In keeping with its trust-building efforts, Pope said the Review is also in the process of redefining what kind of stories it wants to publish and in particular how it can make the journalistic process more transparent for readers.
“Our mandate is just much bigger [now],” says Pope. “When we think of ‘what is a CJR story?’ now, we think of [people in the newsroom], but we also think much more broadly” about how to include laypeople who are interested in learning about how journalists gather information and decide which stories to publish.
Local newsrooms in the United States, he added, are exploring a variety of other approaches to building audience trust. A recent Columbia Journalism Review article recounts efforts by the editor of a local newspaper, the Union-Bulletin of Walla Walla in Washington State, to address reader complaints that it was publishing “fake news.” The strategy focuses on open discussion and direct responses to every complaint.
In another example, Pope cited the efforts of a small Pennsylvania newspaper—one that is embedded deep within “Trump country”—to connect with readers who were voicing criticism on Facebook about the paper’s news coverage. The editors initially invited these readers to visit the newsroom to see firsthand how the editorial staff made decisions and produced stories. The detractors failed to show up for the tour. They were, however, eventually persuaded to sit down with the editors for lunch and a discussion about the journalistic process—an initiative that led some readers to rethink their negative feelings about the paper’s coverage.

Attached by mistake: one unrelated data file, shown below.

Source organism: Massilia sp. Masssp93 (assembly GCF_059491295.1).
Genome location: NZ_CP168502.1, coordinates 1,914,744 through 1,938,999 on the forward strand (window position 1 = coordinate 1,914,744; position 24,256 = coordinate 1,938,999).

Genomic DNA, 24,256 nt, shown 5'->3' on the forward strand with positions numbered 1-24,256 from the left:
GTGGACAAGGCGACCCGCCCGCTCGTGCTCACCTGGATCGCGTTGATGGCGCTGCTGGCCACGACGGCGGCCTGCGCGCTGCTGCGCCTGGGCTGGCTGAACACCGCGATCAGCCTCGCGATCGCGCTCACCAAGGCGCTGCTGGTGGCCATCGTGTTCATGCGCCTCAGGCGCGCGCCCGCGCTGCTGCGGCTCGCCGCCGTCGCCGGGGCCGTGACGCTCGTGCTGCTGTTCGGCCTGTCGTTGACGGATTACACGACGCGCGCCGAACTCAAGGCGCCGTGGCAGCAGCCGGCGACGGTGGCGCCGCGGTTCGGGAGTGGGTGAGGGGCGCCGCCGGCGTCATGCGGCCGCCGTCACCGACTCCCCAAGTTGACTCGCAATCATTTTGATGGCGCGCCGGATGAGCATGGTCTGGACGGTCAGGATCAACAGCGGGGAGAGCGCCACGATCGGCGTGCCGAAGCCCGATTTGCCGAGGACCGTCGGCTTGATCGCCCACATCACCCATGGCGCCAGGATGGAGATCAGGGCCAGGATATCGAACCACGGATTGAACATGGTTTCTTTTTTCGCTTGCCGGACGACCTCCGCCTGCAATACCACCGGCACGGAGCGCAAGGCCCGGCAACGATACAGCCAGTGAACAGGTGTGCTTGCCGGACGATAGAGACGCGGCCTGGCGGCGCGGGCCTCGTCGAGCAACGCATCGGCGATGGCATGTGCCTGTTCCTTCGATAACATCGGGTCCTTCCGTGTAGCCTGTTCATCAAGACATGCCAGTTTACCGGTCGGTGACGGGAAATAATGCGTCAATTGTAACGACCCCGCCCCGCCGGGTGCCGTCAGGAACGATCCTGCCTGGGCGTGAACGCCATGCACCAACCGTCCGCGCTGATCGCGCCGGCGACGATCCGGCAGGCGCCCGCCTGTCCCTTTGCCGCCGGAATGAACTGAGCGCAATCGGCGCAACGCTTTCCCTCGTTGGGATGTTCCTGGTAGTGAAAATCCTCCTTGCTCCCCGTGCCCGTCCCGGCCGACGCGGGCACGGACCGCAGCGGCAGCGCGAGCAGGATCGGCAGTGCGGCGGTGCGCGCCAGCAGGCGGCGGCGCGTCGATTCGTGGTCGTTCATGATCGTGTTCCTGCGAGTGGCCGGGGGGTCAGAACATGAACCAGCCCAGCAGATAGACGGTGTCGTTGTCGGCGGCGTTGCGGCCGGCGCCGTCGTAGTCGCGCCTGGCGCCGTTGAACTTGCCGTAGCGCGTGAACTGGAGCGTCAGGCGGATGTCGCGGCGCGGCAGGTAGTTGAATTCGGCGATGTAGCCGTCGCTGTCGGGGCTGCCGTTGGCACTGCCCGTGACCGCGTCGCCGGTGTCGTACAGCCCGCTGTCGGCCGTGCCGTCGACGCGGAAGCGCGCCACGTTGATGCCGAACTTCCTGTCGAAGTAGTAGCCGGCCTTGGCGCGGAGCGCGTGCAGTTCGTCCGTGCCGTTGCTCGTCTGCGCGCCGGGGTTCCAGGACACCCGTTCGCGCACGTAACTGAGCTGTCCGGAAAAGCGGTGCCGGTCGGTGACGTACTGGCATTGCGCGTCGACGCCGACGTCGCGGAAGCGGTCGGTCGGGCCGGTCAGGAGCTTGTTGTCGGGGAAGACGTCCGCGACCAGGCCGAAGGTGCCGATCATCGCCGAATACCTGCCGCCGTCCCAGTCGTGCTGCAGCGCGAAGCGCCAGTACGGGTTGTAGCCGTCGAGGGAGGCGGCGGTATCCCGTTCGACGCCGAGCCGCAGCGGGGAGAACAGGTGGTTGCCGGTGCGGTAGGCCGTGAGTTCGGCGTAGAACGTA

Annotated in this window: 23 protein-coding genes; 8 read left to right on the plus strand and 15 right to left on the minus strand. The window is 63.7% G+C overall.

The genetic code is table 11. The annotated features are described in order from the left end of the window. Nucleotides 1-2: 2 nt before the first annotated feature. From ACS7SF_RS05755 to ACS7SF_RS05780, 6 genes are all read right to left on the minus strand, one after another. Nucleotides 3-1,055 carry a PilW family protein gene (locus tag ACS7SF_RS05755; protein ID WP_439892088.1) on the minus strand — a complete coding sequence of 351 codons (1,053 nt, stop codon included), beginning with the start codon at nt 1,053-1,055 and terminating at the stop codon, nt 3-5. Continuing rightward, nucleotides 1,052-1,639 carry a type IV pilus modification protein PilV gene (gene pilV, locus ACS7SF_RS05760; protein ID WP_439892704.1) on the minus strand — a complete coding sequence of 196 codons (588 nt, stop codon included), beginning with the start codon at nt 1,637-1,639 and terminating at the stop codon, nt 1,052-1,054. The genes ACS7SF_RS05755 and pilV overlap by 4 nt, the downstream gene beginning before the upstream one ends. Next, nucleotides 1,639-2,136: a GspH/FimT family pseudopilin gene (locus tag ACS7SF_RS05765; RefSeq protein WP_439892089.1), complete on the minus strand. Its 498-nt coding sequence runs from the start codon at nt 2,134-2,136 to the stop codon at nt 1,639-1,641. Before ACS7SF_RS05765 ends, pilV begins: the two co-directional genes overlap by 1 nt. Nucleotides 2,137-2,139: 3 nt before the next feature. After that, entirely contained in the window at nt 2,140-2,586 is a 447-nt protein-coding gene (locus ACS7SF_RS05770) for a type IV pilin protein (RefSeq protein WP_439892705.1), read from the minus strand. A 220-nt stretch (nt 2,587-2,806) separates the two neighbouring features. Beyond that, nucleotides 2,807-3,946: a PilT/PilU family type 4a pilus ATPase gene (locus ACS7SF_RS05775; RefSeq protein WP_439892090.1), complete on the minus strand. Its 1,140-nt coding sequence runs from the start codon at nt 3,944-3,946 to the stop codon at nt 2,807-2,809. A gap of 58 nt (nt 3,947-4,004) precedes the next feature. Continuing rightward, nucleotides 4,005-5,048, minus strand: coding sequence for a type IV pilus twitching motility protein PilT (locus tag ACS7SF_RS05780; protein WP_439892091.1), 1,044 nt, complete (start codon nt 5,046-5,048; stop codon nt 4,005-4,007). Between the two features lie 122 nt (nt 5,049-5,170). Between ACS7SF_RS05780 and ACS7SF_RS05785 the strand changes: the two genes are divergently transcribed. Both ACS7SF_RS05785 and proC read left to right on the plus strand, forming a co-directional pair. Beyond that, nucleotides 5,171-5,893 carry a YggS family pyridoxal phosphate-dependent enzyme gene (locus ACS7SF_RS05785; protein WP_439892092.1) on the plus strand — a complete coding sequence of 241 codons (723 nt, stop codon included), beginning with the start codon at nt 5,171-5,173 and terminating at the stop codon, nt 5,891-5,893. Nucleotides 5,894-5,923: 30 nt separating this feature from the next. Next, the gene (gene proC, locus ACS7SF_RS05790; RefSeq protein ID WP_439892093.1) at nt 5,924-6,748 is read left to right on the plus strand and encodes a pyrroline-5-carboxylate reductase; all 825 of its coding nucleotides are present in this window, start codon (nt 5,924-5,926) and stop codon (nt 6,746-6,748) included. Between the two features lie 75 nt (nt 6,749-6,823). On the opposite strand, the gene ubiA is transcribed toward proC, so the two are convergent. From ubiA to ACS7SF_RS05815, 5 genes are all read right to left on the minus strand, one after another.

This combination of communication and education, Pope said, is crucial to re-establishing trust between the public and the press, and to rebuilding a healthy network of smaller, local news outlets. It will also be central to forging a culture of subscription-based news media, which he predicted is the way of the future for the industry.
“The dependence on subscriptions does change the nature of these news organizations,” Pope said. The attendant risk, he added, is that editors will feel obligated to cater to their paying subscribers and media partisanship will increase.
Pope downplayed the possibility that subscription-based news media might also be a problem for people who can’t afford subscription costs: “I don’t have a lot of patience for that,” he said, pointing out that many people are happy to pay for subscriptions to services like Netflix and Spotify. “There is a willingness to pay for [these things]. We just have to make news one of them.”
In addition to rebuilding trust between journalists and the public, Pope said navigating these new funding models for smaller news organizations will also be critical.
“You have a role to play in all this,” Pope told the audience made up mostly of journalism students. “You need to get out of your bubble and go out and do your reporting, [meet] new people, spend some time on their territory. There’s too much reporting, I think, that still goes on online, and I think there’s a lot more you can go out and do in person.”